Russia blames Ukraine, West for deadly attack People gather at a makeshift memorial for the victims of a shooting attack set up outside the Crocus City Hall concert venue in the Moscow region of Russia

MOSCOW. — Russian officials have said Ukraine and the West had a role in last week’s deadly Moscow concert hall attack despite vehement denials of involvement by Kyiv and a claim of responsibility by an affiliate of the Islamic State group.

Alexander Bortnikov, head of the Federal Security Service, or FSB, followed similar allegations by President Vladimir Putin, who linked the attack to Ukraine even as he acknowledged that the suspects who were arrested were “radical Islamists.”

The IS affiliate claimed it carried out the attack, and US intelligence said it had information confirming the group was responsible. French President Emmanuel Macron said France also has intelligence pointing to “an IS entity” as responsible for the attack.

Bortnikov alleged that Western spy agencies also could have been involved in the deadliest terror attack on Russian soil in two decades, even as he acknowledged receiving a US tip off about the attack.

“We believe that radical Islamists prepared the action, while Western special services have assisted it and Ukrainian special services had a direct part in it,” Bortnikov said without giving details.

He repeated Mr Putin’s claim that the four gunmen were trying to escape to Ukraine when they were arrested, casting it as a proof of alleged involvement by Kyiv.

But that assertion was undercut slightly by Belarus’ President Alexander Lukashenko who said on Tuesday the suspects were headed for Ukraine because they feared tight controls on the Belarus border.

Russia is still reeling from the attack last  Friday in which gunmen killed 139 people in the Crocus City Hall, a concert venue on the outskirts of Moscow. Health officials said about 90 people remain hospitalized, with 22 of them, including two children, are in grave condition.

The four men accused of carrying out the attack appeared in a Moscow court on Sunday on terrorism charges and showed signs of severe beatings. .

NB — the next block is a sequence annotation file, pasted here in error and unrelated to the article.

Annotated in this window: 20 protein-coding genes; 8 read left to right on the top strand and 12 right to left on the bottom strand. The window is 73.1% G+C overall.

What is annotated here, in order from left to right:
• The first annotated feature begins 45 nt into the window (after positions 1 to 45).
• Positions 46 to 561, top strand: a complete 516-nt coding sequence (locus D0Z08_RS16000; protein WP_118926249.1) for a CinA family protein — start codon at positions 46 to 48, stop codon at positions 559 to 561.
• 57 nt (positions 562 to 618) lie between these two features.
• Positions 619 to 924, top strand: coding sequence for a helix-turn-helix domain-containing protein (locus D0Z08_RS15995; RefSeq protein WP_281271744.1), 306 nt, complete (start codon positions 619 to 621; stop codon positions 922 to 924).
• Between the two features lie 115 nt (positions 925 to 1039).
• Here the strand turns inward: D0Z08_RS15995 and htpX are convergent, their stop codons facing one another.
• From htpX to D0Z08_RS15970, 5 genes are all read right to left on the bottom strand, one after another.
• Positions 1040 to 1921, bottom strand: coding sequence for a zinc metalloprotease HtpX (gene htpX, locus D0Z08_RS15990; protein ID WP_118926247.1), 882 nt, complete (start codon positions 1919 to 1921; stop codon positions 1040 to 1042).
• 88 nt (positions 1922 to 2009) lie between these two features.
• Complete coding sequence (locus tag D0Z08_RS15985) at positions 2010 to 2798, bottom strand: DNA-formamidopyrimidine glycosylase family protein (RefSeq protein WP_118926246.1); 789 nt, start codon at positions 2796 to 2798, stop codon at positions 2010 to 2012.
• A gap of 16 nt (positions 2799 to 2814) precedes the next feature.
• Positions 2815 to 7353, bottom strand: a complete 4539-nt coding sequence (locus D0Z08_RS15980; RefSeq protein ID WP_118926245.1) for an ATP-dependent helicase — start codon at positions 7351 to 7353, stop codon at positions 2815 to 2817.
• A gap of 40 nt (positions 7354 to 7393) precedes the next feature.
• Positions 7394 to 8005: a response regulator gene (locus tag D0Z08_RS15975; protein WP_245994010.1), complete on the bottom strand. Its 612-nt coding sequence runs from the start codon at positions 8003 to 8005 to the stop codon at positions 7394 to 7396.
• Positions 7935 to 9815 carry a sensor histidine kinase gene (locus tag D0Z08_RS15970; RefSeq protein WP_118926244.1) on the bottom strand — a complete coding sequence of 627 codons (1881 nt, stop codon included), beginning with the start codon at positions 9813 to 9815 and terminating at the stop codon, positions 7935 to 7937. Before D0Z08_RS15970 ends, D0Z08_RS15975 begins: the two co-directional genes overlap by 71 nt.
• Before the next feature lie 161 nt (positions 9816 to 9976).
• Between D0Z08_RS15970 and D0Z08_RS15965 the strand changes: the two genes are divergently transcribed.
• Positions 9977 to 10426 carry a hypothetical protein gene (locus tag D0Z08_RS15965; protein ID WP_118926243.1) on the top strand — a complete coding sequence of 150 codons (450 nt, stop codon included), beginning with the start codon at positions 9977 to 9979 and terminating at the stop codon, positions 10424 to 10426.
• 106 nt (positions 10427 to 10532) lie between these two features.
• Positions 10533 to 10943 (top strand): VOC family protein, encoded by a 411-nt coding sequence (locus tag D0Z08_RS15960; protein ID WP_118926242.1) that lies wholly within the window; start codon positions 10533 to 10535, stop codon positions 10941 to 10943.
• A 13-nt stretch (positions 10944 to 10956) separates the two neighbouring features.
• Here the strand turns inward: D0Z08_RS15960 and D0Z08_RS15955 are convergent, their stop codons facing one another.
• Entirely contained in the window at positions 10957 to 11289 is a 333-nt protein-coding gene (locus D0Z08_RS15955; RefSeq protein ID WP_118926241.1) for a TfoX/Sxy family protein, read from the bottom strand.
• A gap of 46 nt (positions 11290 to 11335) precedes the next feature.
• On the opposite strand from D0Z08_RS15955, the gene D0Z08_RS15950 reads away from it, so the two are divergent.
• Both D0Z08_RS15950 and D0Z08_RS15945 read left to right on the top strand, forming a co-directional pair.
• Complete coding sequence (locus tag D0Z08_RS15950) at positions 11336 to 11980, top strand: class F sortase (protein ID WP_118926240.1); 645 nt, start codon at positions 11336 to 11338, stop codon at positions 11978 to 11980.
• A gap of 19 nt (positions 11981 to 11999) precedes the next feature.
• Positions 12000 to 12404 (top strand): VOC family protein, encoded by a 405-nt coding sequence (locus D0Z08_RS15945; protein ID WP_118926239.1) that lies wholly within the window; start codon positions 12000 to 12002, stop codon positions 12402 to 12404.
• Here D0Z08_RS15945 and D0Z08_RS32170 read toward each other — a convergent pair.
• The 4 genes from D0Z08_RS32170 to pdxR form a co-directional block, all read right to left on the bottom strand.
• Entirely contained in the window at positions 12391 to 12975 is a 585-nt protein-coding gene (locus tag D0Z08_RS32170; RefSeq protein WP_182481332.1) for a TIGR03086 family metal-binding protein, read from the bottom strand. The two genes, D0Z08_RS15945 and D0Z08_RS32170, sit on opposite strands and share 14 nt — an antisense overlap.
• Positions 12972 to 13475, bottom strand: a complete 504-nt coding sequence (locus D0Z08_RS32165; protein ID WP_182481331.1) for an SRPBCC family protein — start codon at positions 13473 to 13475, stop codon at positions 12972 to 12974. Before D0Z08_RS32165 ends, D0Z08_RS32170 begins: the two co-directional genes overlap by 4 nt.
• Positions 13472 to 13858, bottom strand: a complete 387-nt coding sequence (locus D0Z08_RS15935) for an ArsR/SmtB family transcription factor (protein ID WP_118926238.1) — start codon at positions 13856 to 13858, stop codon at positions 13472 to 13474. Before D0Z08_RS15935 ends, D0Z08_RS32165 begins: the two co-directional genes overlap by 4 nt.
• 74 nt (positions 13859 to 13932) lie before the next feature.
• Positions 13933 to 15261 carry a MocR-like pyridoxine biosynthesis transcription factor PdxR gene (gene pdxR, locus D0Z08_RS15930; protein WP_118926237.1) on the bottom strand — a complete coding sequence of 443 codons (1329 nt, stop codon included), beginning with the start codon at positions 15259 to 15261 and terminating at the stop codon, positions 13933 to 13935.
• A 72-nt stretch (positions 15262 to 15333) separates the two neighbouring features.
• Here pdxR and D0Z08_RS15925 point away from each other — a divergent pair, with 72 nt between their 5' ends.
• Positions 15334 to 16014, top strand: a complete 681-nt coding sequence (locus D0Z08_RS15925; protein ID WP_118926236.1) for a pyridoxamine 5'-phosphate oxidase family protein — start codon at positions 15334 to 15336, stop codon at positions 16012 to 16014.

The men are citizens of Tajikistan, authorities said, and were identified as Dalerdzhon Mirzoyev, 32; Saidakrami Rachabalizoda, 30; Shamsidin Fariduni, 25; and Mukhammadsobir Faizov, 19. They were charged with committing a terrorist attack resulting in death, which carries a maximum sentence of life imprisonment.

A senior Turkish security official confirmed that two of them spent a “short amount of time” in Türkiye before traveling together to Russia on March 2.

One of the suspects, Fariduni, entered Türkiye on February 20, checked into a hotel in Istanbul’s Fatih district the next day, and checked out on February 27, the official said. The other, Rachabalizoda, checked into a hotel in the same district on January 5, checking out on January 21.

The official said Turkish authorities believe the two “became radicalised in Russia” because they were not in Türkiye for long. There was no warrant for their arrest so they were allowed to travel freely between Russia and Türkiye, the official said, speaking on condition of anonymity because he was not authorized to make public statements.

The Islamic State group, which lost much of its ground after Russia’s military action in Syria, has long targeted Russia. In October 2015, a bomb planted by IS downed a Russian jetliner over the Sinai desert, killing all 224 people aboard, most of them Russian vacationers returning from Egypt.

The group, which operates mainly in Syria and Iraq but also in Afghanistan and Africa, also has claimed several attacks in Russia’s volatile Caucasus and other regions in the past years. – AP

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